Volume 2 Issue 96| December 25, 2010|


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Special Feature
From Star Insight Desk

Father Timm's Letters of 1971

Father Timm is currently working a book based on letters he wrote during the Liberation War of 1971, dated between June and September 1971. Star Insight is proud to present the letters verbatim. The thoughts behind them and their aftermath, as discussed by Father Timm, have been included as well. Father Timm expressed his opinions about the incidents and against the genocide in Bangladesh through his writing.

Father Timm, the cover story personality of this issue of Star Insight, is an educator, a zoologist, and an active participant on the works on social development (chiefly through Caritas Bangladesh). He is the Superior of the Order of Holy Cross in Dhaka. He is also one of the founders of Notre Dame College in Dhaka, Bangladesh.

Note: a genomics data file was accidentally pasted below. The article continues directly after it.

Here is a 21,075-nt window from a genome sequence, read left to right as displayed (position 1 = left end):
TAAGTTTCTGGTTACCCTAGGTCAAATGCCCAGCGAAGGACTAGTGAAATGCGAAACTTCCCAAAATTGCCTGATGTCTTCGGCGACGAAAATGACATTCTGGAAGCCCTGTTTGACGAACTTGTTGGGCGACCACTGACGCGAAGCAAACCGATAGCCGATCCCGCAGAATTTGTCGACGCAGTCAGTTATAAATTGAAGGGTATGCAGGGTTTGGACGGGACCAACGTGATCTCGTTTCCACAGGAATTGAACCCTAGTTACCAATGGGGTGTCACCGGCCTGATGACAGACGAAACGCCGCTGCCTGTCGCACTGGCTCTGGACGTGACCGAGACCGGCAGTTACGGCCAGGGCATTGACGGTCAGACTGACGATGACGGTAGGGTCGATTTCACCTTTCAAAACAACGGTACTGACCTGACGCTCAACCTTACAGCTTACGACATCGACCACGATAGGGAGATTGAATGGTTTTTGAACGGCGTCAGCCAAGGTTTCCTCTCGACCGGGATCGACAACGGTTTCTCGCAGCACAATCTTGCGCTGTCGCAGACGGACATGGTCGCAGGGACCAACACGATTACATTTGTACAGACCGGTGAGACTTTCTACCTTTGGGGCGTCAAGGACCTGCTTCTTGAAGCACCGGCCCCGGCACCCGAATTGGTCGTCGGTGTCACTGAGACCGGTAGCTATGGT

Emphasizing the difficult situations on civilians and extreme violations of human rights that he witnessed during the war, Father Timm mostly wrote to Dr. John Rohde a Harvard trained public health specialist and pediatrician who is still an international public health consultant working in various part of Asia. In the letter presented here, Father Timm brings to light the unbelievable range of discrimination shown to the Hindu community living in Bangladesh by the Pakistan army, such as how they were forced to convert to Islam at gunpoint. These letters served to build public consensus and opinion internationally (especially in USA) against the tyranny of Pakistan on Bangladesh. It is regretted that entire letters could not be printed due to space constraints.